Here’s the thing: when we go shopping for an engagement ring, we’re also proposing marriage to ourselves, in a way. We can still back out – heaven knows our sense of value for money will plead with us to back out. But we don’t. This act of buying an outrageously priced ring is in direct conflict with our (quintessentially male) fears of commitment and getting ripped off.

So if our desire to make the ring’s recipient happy overrides these fundamental instincts, that’s a very good starting point for a marriage.

The back-to-basics test

We spend a lot of time looking at the merits of different traditions and whether our culture should change them or get rid of them. (The topic of engagement rings has come up before, in fact.)

And we find it usually helps to run the back-to-basics test: If the tradition had never existed, and you randomly became the first to do it, would it seem like a good idea?

So in this case: in a parallel universe, everything is identical to this one, but the engagement ring was never a thing. The proposer says ‘will you marry me?’, the proposee says yes, and that’s it – no jewellery involved.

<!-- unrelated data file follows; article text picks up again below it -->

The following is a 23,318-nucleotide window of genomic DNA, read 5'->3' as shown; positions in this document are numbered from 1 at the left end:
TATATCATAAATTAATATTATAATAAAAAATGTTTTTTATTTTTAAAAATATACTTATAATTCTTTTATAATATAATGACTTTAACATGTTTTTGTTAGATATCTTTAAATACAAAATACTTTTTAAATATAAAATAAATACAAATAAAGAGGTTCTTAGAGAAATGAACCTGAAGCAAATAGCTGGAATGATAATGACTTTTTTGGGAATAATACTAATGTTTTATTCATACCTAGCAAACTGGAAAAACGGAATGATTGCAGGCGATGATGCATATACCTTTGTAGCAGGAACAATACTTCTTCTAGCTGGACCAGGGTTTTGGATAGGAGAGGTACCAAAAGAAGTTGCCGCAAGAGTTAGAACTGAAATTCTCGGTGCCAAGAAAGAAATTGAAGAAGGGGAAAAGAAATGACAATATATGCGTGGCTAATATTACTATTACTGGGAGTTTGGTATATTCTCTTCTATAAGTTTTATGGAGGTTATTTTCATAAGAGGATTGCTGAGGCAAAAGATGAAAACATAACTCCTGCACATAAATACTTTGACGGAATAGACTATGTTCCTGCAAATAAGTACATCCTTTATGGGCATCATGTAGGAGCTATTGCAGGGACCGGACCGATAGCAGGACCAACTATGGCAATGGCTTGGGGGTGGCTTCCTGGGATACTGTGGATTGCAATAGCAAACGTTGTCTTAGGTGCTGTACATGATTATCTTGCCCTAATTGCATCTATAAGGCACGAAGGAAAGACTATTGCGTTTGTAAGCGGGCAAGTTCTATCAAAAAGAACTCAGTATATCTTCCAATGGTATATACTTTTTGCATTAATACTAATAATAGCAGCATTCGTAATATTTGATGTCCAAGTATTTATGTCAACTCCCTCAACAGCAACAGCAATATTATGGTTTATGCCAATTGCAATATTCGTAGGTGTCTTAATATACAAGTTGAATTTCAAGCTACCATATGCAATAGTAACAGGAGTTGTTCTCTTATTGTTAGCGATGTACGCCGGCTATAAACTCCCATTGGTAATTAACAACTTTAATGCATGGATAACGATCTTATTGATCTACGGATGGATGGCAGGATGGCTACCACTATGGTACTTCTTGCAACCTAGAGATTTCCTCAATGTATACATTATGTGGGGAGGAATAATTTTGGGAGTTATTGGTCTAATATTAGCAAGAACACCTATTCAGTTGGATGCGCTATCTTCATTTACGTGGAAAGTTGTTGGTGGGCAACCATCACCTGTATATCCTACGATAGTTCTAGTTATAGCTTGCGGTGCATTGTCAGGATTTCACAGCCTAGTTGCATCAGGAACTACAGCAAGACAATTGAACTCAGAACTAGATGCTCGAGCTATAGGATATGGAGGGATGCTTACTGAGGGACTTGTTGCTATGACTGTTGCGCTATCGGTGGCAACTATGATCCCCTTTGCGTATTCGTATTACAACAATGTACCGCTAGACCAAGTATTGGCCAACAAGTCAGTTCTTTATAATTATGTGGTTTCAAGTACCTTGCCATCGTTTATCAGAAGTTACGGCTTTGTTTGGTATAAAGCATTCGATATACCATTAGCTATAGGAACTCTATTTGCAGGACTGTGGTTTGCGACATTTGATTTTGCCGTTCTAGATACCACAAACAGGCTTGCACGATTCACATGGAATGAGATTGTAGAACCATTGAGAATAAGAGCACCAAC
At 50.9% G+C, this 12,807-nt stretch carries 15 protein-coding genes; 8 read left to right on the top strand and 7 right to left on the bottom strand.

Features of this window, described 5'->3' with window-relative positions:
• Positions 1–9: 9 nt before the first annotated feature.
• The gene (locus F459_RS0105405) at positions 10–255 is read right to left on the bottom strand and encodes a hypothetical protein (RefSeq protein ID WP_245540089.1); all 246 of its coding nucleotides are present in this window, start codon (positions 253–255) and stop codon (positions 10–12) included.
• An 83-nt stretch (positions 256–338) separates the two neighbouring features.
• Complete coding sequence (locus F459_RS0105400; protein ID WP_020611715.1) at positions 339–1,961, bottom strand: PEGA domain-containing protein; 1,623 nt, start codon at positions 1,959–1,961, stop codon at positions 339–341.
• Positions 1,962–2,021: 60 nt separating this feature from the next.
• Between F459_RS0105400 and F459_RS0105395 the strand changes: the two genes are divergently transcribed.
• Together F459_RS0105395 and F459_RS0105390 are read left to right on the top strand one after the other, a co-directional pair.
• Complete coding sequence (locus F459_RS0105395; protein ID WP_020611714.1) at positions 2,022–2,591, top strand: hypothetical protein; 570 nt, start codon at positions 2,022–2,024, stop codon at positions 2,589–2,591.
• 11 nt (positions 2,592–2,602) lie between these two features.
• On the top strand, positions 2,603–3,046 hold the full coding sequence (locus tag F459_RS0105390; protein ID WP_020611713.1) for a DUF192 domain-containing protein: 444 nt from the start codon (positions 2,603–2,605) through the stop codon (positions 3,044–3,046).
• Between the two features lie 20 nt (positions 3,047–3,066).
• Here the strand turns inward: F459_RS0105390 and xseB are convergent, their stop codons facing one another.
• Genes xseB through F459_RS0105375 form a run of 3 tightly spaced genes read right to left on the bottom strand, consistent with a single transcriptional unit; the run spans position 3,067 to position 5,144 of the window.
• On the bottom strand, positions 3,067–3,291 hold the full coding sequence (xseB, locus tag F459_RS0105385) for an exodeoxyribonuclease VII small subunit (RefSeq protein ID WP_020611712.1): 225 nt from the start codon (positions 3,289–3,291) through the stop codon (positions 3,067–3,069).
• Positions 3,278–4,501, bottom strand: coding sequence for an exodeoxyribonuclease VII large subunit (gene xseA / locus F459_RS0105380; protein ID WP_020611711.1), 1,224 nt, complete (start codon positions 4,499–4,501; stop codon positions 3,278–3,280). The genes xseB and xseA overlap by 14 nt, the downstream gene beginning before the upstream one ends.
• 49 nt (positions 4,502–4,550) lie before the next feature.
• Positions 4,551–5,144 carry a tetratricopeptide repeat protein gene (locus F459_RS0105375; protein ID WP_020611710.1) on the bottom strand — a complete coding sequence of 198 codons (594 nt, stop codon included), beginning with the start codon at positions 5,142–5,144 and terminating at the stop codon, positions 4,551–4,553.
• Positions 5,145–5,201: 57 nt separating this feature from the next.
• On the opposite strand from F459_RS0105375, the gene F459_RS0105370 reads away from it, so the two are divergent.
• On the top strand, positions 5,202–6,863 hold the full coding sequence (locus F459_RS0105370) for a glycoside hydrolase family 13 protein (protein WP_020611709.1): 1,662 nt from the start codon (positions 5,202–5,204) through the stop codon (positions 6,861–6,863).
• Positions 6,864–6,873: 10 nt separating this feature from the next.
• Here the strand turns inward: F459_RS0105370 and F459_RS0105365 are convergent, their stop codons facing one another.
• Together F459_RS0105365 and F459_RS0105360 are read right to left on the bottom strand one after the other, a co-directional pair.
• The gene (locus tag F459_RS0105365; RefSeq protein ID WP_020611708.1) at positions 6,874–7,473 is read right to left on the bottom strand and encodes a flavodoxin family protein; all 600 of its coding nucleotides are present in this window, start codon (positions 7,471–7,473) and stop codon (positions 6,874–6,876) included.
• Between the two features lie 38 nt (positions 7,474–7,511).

You then become the first person to give someone an engagement ring. Good idea?

In this case, we say yes. Your logic is: I want this person to feel special, so I’m giving her (or him) a beautiful, expensive piece of jewellery to wear as a constant reminder of my commitment.

And if the price of the ring is somewhat inflated, well then it’s as we said before – you’ll need to be okay with the dent in your bank balance if you really want the gesture to work.

Advocating for the devil?

Yeah, by defending the engagement ring industry, we’re probably playing totally into the price gouging. But just because someone’s making a fortune from it doesn’t mean we’re not getting our money’s worth.

It’s a one-time (hopefully) expenditure, and it’s an important part of (again, hopefully) one of the most special moments of your life. So we’re happy to keep rolling with the engagement ring tradition.

I bought an engagement ring a couple of years ago, and yes, it was one of the most expensive things I’ve ever purchased in my life. But I certainly don’t feel scammed. There’s very little in the Adam Ruins Everything video I didn’t know, so I went into that jewellers totally aware of how it works.

So if you know exactly how the engagement ring industry works, and you don’t regret buying into it, you can’t really claim you’ve been scammed.

What do you think? Do you agree with Adam? Are engagement rings a total con? Let us know in the comments.

About the author

Matt Phil Carver

Matt’s a copywriter and blogger from West Sussex, England. He spends his days helping people simplify their writing and give their words more punch and personality. At weddings, Matt’s always quick to get up and dance, even when the vicar’s telling him to wait for the reception.


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Couple Are engagement rings a scam?